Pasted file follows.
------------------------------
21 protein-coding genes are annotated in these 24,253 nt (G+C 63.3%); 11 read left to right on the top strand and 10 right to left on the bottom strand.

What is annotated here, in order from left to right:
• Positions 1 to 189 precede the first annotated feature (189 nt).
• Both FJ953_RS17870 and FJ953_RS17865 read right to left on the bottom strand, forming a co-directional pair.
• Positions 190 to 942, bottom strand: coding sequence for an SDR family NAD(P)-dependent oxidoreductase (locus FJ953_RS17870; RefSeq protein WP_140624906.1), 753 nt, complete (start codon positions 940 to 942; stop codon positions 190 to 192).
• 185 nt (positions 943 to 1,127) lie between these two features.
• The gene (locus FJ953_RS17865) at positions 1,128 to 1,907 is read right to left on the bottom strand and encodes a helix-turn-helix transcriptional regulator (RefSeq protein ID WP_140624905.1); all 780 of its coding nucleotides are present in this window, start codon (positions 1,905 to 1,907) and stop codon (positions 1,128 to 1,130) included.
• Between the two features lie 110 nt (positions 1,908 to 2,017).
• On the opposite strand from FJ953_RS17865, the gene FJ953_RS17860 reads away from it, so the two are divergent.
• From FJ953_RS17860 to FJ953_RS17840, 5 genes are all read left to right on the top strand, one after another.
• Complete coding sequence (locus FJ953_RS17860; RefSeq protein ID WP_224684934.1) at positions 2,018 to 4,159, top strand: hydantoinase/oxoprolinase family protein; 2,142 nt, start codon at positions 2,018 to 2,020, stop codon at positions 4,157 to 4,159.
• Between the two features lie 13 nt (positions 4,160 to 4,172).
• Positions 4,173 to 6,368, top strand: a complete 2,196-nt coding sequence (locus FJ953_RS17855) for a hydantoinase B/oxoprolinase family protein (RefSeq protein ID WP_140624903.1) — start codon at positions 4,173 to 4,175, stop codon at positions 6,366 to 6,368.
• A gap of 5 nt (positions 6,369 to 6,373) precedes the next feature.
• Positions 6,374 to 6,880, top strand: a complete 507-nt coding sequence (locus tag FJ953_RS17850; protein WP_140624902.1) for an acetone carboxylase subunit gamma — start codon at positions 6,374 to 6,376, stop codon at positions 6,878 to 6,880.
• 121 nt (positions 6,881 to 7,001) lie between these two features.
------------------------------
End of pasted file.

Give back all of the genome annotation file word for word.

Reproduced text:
21 protein-coding genes are annotated in these 24,253 nt (G+C 63.3%); 11 read left to right on the top strand and 10 right to left on the bottom strand.

What is annotated here, in order from left to right:
• Positions 1 to 189 precede the first annotated feature (189 nt).
• Both FJ953_RS17870 and FJ953_RS17865 read right to left on the bottom strand, forming a co-directional pair.
• Positions 190 to 942, bottom strand: coding sequence for an SDR family NAD(P)-dependent oxidoreductase (locus FJ953_RS17870; RefSeq protein WP_140624906.1), 753 nt, complete (start codon positions 940 to 942; stop codon positions 190 to 192).
• 185 nt (positions 943 to 1,127) lie between these two features.
• The gene (locus FJ953_RS17865) at positions 1,128 to 1,907 is read right to left on the bottom strand and encodes a helix-turn-helix transcriptional regulator (RefSeq protein ID WP_140624905.1); all 780 of its coding nucleotides are present in this window, start codon (positions 1,905 to 1,907) and stop codon (positions 1,128 to 1,130) included.
• Between the two features lie 110 nt (positions 1,908 to 2,017).
• On the opposite strand from FJ953_RS17865, the gene FJ953_RS17860 reads away from it, so the two are divergent.
• From FJ953_RS17860 to FJ953_RS17840, 5 genes are all read left to right on the top strand, one after another.
• Complete coding sequence (locus FJ953_RS17860; RefSeq protein ID WP_224684934.1) at positions 2,018 to 4,159, top strand: hydantoinase/oxoprolinase family protein; 2,142 nt, start codon at positions 2,018 to 2,020, stop codon at positions 4,157 to 4,159.
• Between the two features lie 13 nt (positions 4,160 to 4,172).
• Positions 4,173 to 6,368, top strand: a complete 2,196-nt coding sequence (locus FJ953_RS17855) for a hydantoinase B/oxoprolinase family protein (RefSeq protein ID WP_140624903.1) — start codon at positions 4,173 to 4,175, stop codon at positions 6,366 to 6,368.
• A gap of 5 nt (positions 6,369 to 6,373) precedes the next feature.
• Positions 6,374 to 6,880, top strand: a complete 507-nt coding sequence (locus tag FJ953_RS17850; protein WP_140624902.1) for an acetone carboxylase subunit gamma — start codon at positions 6,374 to 6,376, stop codon at positions 6,878 to 6,880.
• 121 nt (positions 6,881 to 7,001) lie between these two features.